If you’re just joining us, we’ve been talking about how critical it is that we learn how to rest. We’ve heard the story of my friend Vic, who reached retirement and realized he’d never practiced enjoying life and rest outside of work. His relationships sat in disarray. He’d never developed any hobbies. He had to make some drastic changes to avoid a tragic close to his life’s story.
During this time of watching Vic work to make that change, I realized that rest takes a great deal of experimentation. We have to find out what kinds of activities don’t recharge us. We have to find out what fills our wells and we have to practice getting better at those activities. We have to change in order to stop the cycle of only resting from work when we hit a point of exhaustion. But here is the good news: Once we have made the changes necessary to make space for rest, it brings about more change in us. When we learn how to rest, our priorities morph. By sharing experiences with the people who matter to us, we begin to see how much more valuable experiences truly are. This shift of focus can bring happiness and delight back to our lives.
Against their best interests, people choose to spend money on material goods instead of shared experiences.
Scientists have been studying this pattern of thinking for over a decade, and here’s how they describe it. When we’re watching our money, we favor things over experiences because we believe tangible things will provide more lasting value than fleeting experiences. Special concerts or weekend getaways come and go. Material purchases seem more durable because they last longer.A family skips a week of vacation together in order to use that money to buy a new minivan.
“We would only have one week at the beach, but we could be driving that van for years.”
Clearly, that makes more sense. It’s a reasonable calculation, but it leaves something out. They’re investing in value that physically lasts longer than an experience, but not psychologically.
The temporary nature of experiences gives them more value, not less.
Over time, a possession becomes familiar. We take our things for granted. After a few weeks, we can still touch them, but they don’t mean as much anymore. Think of the last smartphone you bought. If you were anything like me, you were in awe of the new features. It was so much faster, the camera was so much better, it was so much thinner and lighter. All of that awe over the newness of the shiny thing fades. A week later, it is just your phone. As Aesop wrote some fifteen-hundred years ago, “Familiarity breeds contempt.” The fact that things are durable allows them to become familiar over time, and their perceived value plummets.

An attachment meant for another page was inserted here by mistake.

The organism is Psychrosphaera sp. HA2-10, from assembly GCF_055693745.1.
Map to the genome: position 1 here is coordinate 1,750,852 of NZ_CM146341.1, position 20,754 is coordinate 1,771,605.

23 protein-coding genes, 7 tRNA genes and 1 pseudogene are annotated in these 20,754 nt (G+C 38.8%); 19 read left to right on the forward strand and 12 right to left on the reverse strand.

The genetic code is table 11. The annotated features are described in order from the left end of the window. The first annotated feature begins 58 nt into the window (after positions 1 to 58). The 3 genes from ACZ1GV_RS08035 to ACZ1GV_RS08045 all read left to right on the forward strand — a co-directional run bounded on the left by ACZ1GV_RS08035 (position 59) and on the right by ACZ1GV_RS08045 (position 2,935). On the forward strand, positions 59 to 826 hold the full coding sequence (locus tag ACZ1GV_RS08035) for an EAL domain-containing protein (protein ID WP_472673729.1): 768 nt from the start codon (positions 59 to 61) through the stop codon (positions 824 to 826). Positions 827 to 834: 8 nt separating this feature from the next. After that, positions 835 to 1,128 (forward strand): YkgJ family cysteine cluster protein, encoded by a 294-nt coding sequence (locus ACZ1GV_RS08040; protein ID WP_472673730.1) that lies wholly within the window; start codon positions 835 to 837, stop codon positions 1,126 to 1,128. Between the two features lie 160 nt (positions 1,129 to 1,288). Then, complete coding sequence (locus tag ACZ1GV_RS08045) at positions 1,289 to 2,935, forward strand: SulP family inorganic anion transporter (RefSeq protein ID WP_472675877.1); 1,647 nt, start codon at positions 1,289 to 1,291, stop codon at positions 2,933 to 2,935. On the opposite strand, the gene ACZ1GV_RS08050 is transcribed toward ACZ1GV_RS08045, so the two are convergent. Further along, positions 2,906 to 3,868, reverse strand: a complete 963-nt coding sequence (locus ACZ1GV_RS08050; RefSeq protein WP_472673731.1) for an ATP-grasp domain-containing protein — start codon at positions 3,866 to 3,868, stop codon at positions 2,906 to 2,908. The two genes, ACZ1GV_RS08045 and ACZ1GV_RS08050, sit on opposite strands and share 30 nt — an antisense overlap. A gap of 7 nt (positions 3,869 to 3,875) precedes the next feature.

Contrast that to experiences. Even though experiences come and go, their impact remains. Often, it grows deeper over time. Experiences foster new connections between people. They give us stories to tell, places to revisit in daydreams, and even accomplishments that become part of our identities. A week spent gliding past glaciers on an Alaskan cruise will not last, but it enriches our sense of beauty and wonder in ways that a wider television screen cannot. The very fact that experiences become less familiar over time makes them grow in value. We come to cherish them. And when we become aware of this truth, it changes us. We don’t even need to work at it anymore. We naturally seek rest out because we see the deep value it gives us and our families over time.
All this leads us to the great sport of pickleball. Besides its ranking as the greatest game named after a condiment, pickleball provides a stunning amount of happiness for one of my most fulfilled clients. The sport is played like doubles tennis, only with a different racket, tighter boundaries, a wiffle ball, and an Elvis impersonator officiating.
Okay, so I may not understand the rules of pickleball, but my client does—perhaps because he’s gone to pickleball camps, joined pickleball leagues, and sat on the Midwest’s board of pickleball ambassadors. What does he get out of pickleball? Nothing besides deeper friendships, a chance to get his heart rate up, laugh, sweat, and have something to look forward to. That’s a serious payoff for a game with a silly name.
I’ve watched him discover how much more valuable that experience is than anything he could buy. I’ve seen him change. Checks written to give kids money to buy things have changed into plane tickets purchased for shared experiences with kids and grandkids. His family doesn’t have to work to make space for it. They seek it out naturally now because they know how much more they will value experiences over time. And in that shared experience, they find delight and rest.
The next time we are faced with a trade-off between experiences and things, let’s choose experiences. Let’s not inflate the value of physical purchases just because they’re tangible. Let’s realize that the richness of shared experiences always lasts longer because it stays in our hearts, not our hands.
Next time, we’ll look at how rest goes beyond shifting our priorities and actually makes us more productive in our work. It’s amazing how much more we can do when we make space to do less.
James Lenhoff is the president of Wealthquest, a Cincinnati based financial planning and wealth management firm that offers a full range of financial services under one roof, for one simple fee.